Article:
Health advice: TALK Hypos with your doctor or nurse

Hywel Dda University Health Board supported Hypo Awareness Week 2015 (running until 11th October) by encouraging local residents with diabetes to TALK Hypos throughout the week.
The TALK Hypos campaign encourages people with diabetes and their health teams to discuss hypoglycaemia (hypos) - one of the most common complications of diabetes.
This year’s campaign had an increased focus on night-time hypos.
Findings of a survey released to coincide with Hypo Awareness Week found that night-time hypos are common with approximately two-thirds (66%) of people having experienced a night-time hypo in the month prior to the survey.
Despite this, one third (32%) fail to report this to their doctor or nurse. Encouragingly, the survey found that of those who did report, one third (34%) felt more confident about managing their night-time hypos.
Hypos occur when glucose in the blood falls to a low level, and symptoms can include a pounding heart, trembling, hunger, difficulty concentrating and blurred vision. Symptoms of night-time hypos include waking up with a morning headache, night sweats and extreme tiredness. Night-time hypos can be of particular concern as they can be unpredictable and hard to detect.
Night-time hypos have a significant impact on the lives of people living with diabetes and the survey showed that they can lead to absenteeism from work (21%), a loss of productivity at work (12%) and a reduced desire to socialise (13%) and exercise (12%).
Almost half of people (47%) reported that their sleep had been affected by night-time hypos, and one quarter (25%) of people are scared of being alone when experiencing a night-time hypo.
Karen Ward, Diabetes Specialist Nurse at Prince Philip Hospital, Llanelli; said: ”We have been displaying information about hypo’s outside the diabetes centre and encouraging people to discuss hypo’s during their visits. We have also been discussing this campaign and inviting staff to learn more about hypo’s and nocturnal hypoglycaemia particularly at Prince Philip Hospital throughout the week.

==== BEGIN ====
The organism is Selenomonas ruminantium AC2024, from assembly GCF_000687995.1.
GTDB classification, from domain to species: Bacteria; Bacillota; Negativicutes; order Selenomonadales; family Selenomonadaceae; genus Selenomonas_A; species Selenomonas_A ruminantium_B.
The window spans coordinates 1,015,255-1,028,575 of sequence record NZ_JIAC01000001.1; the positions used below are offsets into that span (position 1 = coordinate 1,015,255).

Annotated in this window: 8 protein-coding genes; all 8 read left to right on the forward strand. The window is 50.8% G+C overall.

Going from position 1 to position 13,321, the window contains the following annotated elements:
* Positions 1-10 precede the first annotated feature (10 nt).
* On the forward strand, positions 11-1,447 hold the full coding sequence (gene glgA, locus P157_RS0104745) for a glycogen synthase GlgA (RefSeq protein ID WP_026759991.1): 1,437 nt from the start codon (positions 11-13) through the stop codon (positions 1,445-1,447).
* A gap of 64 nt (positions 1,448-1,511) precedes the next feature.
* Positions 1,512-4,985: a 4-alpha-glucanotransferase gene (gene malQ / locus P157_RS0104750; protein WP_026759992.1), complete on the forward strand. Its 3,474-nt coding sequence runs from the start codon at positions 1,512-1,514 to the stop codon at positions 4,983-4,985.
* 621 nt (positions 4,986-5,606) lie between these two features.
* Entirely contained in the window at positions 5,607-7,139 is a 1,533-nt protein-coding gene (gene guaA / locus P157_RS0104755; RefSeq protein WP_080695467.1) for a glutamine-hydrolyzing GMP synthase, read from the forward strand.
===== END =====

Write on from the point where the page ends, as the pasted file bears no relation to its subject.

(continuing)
“Hypo Awareness Week provided the perfect opportunity for us to be a part of a national campaign to help raise awareness of hypos and improve the wellbeing of people with diabetes. We have been encouraging patients and healthcare professionals to TALK Hypos, whether they occur during the day or night, and ensure that they are being appropriately managed.”
Iris Reynolds, Diabetes Specialist Nurse at Glangwili Hospital, Carmarthen added “We participated in the campaign by doing a hypo awareness quiz and devising our own hypo word-search quiz as an informal way of raising awareness of hypos with both patients and staff. In addition, Diabetes Specialist Nurses were available at the diabetes clinic during the week to discuss any issues or concerns specifically about hypos.”
Activities also took place in Bronglais Hospital as explained by Carol Evans, Senior Clinical Nurse Specialist in Diabetes: “In Bronglais Hospital, we are currently undertaking a degree module on ‘the care of the person with Diabetes Mellitus’ and during Hypo Awareness Week our sessions focused on medication, diet, timings of meals and snacks and how we can help patients avoid hypos in a hospital setting. The tutors and students on the group also wore their hypo awareness t-shirts for a day.”
TALK Hypos is an awareness campaign from Novo Nordisk, supported by Diabetes UK. It provides an acronym to encourage people with diabetes to discuss hypos with their doctor or nurse:
• THINK: Do you know what a hypo is? Do you suffer from hypos?
• ASK: your doctor or nurse about hypos and discuss them as part of your consultation
• LEARN: what can be done to better manage your hypos, including lifestyle and treatment options
• KEEP: track of your hypos for discussion with your healthcare professional
Simon O’Neill, Director of Health Intelligence for Diabetes UK, said, “We encourage all people with diabetes to remember the simple TALK Hypos message and to take steps to better manage their day- and night-time hypos. These steps can include simple changes to lifestyle, diet and treatment so it is very important to discuss hypos as part of the regular consultation with your doctor or nurse.”
The campaign comprised several key patient education materials including waiting room posters and leaflets as well as a patient education video that is hosted on the Diabetes UK and Novo Nordisk websites.

TALK Hypos is an awareness campaign from Novo Nordisk, supported by Diabetes UK.
The campaign was initiated and funded by Novo Nordisk.

References
Kalra S et al. Hypoglycemia: The neglected complication. Indian J Endocrinol Metab. 2013; 17(5): 819–834.
Novo Nordisk UK. night-time hypos research 2015.
WebMD. Available at: http://www.webmd.com/diabetes/diabetes-hypoglycemia. Last accessed August 2015.
Diabetes.co.uk. Nocturnal Hypoglycemia - Night Time Hypos. Available at: www.diabetes.co.uk/nocturnal-hypoglycemia.html. Last accessed September 2015.
Brunton SA. Nocturnal hypoglycaemia: answering the challenge with long-acting insulin analogs. MedGenMed 2007;9(2):38.

Comments

Popular posts from this blog

Dead swan at Sandy Water Park, Llanelli

Could you be the next Richard Branson or Alan Sugar?

New Physician Associates welcomed to Bronglais General Hospital